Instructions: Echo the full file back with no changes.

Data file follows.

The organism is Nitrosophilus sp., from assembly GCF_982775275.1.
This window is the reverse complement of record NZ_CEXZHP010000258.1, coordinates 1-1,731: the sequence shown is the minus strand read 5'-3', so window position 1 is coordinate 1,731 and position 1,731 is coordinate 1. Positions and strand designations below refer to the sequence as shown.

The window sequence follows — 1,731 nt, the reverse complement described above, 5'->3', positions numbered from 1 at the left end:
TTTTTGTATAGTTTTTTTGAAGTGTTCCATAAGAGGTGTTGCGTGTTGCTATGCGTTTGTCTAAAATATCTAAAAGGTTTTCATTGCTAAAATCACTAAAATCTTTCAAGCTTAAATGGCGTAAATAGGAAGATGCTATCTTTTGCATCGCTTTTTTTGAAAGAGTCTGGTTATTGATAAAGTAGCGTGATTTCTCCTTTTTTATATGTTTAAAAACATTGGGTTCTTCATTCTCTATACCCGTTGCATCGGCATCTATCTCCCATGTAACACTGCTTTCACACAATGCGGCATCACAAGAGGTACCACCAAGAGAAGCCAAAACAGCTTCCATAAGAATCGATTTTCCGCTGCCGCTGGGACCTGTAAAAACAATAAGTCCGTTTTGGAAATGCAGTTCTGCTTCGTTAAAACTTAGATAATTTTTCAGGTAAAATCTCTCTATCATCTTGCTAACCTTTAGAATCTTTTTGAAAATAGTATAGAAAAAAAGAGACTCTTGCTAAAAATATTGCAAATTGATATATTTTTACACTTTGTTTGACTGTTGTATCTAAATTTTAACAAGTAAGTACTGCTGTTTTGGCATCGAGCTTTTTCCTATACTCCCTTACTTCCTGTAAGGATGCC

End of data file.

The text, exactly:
The organism is Nitrosophilus sp., from assembly GCF_982775275.1.
This window is the reverse complement of record NZ_CEXZHP010000258.1, coordinates 1-1,731: the sequence shown is the minus strand read 5'-3', so window position 1 is coordinate 1,731 and position 1,731 is coordinate 1. Positions and strand designations below refer to the sequence as shown.

The window sequence follows — 1,731 nt, the reverse complement described above, 5'->3', positions numbered from 1 at the left end:
TTTTTGTATAGTTTTTTTGAAGTGTTCCATAAGAGGTGTTGCGTGTTGCTATGCGTTTGTCTAAAATATCTAAAAGGTTTTCATTGCTAAAATCACTAAAATCTTTCAAGCTTAAATGGCGTAAATAGGAAGATGCTATCTTTTGCATCGCTTTTTTTGAAAGAGTCTGGTTATTGATAAAGTAGCGTGATTTCTCCTTTTTTATATGTTTAAAAACATTGGGTTCTTCATTCTCTATACCCGTTGCATCGGCATCTATCTCCCATGTAACACTGCTTTCACACAATGCGGCATCACAAGAGGTACCACCAAGAGAAGCCAAAACAGCTTCCATAAGAATCGATTTTCCGCTGCCGCTGGGACCTGTAAAAACAATAAGTCCGTTTTGGAAATGCAGTTCTGCTTCGTTAAAACTTAGATAATTTTTCAGGTAAAATCTCTCTATCATCTTGCTAACCTTTAGAATCTTTTTGAAAATAGTATAGAAAAAAAGAGACTCTTGCTAAAAATATTGCAAATTGATATATTTTTACACTTTGTTTGACTGTTGTATCTAAATTTTAACAAGTAAGTACTGCTGTTTTGGCATCGAGCTTTTTCCTATACTCCCTTACTTCCTGTAAGGATGCC